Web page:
The history of reverse-quants is probably more significant than that of Quants. Leonardo Bonacci, better known as Fibonacci, could claim to be the first reverse-quant, taking ideas from contemporary finance to change European culture, by changing not just how merchants undertook their business calculations, but how western science wrote mathematics.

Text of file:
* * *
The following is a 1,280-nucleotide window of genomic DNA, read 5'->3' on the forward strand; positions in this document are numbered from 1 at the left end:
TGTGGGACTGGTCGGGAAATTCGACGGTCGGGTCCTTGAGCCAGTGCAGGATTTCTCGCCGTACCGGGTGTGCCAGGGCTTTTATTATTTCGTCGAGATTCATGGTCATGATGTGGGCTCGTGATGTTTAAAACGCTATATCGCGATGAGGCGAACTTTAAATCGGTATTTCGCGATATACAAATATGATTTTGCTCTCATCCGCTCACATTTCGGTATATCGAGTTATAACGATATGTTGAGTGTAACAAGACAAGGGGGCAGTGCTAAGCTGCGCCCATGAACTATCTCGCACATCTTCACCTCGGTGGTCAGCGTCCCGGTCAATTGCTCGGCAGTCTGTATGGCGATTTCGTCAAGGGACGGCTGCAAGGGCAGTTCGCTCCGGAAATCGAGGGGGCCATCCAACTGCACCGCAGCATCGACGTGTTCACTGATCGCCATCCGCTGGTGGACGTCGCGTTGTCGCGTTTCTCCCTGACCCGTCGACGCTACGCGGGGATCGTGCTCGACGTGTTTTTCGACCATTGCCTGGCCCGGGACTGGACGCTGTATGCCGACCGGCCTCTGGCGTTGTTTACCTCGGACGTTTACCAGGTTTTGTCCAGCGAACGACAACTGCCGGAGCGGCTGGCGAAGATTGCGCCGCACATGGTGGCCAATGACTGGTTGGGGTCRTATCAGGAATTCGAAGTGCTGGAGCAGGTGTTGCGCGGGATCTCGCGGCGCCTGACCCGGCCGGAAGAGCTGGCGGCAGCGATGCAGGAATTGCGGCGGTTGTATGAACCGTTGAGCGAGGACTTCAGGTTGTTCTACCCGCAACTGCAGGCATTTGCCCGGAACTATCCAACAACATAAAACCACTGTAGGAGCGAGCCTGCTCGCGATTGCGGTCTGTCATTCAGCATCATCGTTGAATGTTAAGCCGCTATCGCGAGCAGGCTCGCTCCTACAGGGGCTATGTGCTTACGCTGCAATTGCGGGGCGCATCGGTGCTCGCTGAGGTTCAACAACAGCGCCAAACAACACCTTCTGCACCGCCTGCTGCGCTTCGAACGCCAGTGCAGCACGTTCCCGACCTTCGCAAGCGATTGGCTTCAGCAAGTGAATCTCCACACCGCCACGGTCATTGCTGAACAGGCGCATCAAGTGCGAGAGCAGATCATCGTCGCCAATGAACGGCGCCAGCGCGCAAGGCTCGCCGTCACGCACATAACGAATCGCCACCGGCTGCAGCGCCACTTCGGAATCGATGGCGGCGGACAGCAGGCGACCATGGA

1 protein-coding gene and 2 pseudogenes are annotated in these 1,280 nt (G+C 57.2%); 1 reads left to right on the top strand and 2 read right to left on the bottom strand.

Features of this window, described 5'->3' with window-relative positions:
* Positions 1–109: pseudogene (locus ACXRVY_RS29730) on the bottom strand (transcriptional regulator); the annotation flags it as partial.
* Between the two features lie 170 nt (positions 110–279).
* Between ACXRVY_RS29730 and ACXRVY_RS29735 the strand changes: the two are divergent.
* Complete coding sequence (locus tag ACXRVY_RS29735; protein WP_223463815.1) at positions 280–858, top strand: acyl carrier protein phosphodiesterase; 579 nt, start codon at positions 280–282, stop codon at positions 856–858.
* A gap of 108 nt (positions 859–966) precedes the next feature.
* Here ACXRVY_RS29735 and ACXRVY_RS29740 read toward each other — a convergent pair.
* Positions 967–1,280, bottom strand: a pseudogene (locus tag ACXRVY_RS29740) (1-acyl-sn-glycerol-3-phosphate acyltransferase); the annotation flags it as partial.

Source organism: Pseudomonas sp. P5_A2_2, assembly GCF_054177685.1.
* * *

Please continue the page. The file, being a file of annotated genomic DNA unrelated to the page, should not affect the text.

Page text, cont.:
Leonardo's father, Guglielmo Bonacci, was a merchant looking after the Pisan interests in the Algerian port of Bejaia. While we might not imagine that medieval finance was very sophisticated, we would be wrong. The historian Alfred Crosby describes a series of transactions undertaken by an Italian merchant, Datini, which, although they took place two hundred years later, would have been similar to the types of transactions Guglielmo Bonacci would have been involved in. In November 1394 Datini bought wool forward from Mallorca. The wool was sent to Pisa, via Barcelona, in summer 1395, arriving in Italy the following January. Datini sold some wool to a colleague in Florence and processed the the rest into cloth, which he sent to Venice for shipping back to Mallorca for sale in July 1396. However the market in the Balearics was weak and so the cloth was transported to Valencia and North Africa. The last piece of cloth was sold three and a half years after the wool was originally been contracted from the shepherds. Datini would have engaged in forward contracts, loan agreements and transactions in at least five currencies (Arogonese, Pisan, Florentine, Venetian, North African). To make a profit, he needed to be an expert at 'commercial arithmetic', or financial mathematics.